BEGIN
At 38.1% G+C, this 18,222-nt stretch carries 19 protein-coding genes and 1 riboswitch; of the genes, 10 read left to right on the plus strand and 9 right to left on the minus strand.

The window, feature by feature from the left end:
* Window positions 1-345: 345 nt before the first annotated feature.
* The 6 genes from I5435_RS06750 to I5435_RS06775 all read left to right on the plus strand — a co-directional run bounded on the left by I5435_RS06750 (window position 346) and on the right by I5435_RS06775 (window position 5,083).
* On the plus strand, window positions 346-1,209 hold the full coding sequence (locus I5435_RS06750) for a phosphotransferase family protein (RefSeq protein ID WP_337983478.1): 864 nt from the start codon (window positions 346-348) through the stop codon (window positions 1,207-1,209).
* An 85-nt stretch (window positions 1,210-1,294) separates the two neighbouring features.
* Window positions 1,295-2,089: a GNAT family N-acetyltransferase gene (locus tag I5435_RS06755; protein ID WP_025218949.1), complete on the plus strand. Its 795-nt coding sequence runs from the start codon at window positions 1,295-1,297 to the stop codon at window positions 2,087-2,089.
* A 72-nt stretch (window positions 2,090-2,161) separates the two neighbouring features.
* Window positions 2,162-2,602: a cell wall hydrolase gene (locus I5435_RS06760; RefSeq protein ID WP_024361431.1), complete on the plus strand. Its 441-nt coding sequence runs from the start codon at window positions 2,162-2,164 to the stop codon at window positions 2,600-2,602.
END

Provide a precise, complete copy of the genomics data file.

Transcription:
At 38.1% G+C, this 18,222-nt stretch carries 19 protein-coding genes and 1 riboswitch; of the genes, 10 read left to right on the plus strand and 9 right to left on the minus strand.

The window, feature by feature from the left end:
* Window positions 1-345: 345 nt before the first annotated feature.
* The 6 genes from I5435_RS06750 to I5435_RS06775 all read left to right on the plus strand — a co-directional run bounded on the left by I5435_RS06750 (window position 346) and on the right by I5435_RS06775 (window position 5,083).
* On the plus strand, window positions 346-1,209 hold the full coding sequence (locus I5435_RS06750) for a phosphotransferase family protein (RefSeq protein ID WP_337983478.1): 864 nt from the start codon (window positions 346-348) through the stop codon (window positions 1,207-1,209).
* An 85-nt stretch (window positions 1,210-1,294) separates the two neighbouring features.
* Window positions 1,295-2,089: a GNAT family N-acetyltransferase gene (locus tag I5435_RS06755; protein ID WP_025218949.1), complete on the plus strand. Its 795-nt coding sequence runs from the start codon at window positions 1,295-1,297 to the stop codon at window positions 2,087-2,089.
* A 72-nt stretch (window positions 2,090-2,161) separates the two neighbouring features.
* Window positions 2,162-2,602: a cell wall hydrolase gene (locus I5435_RS06760; RefSeq protein ID WP_024361431.1), complete on the plus strand. Its 441-nt coding sequence runs from the start codon at window positions 2,162-2,164 to the stop codon at window positions 2,600-2,602.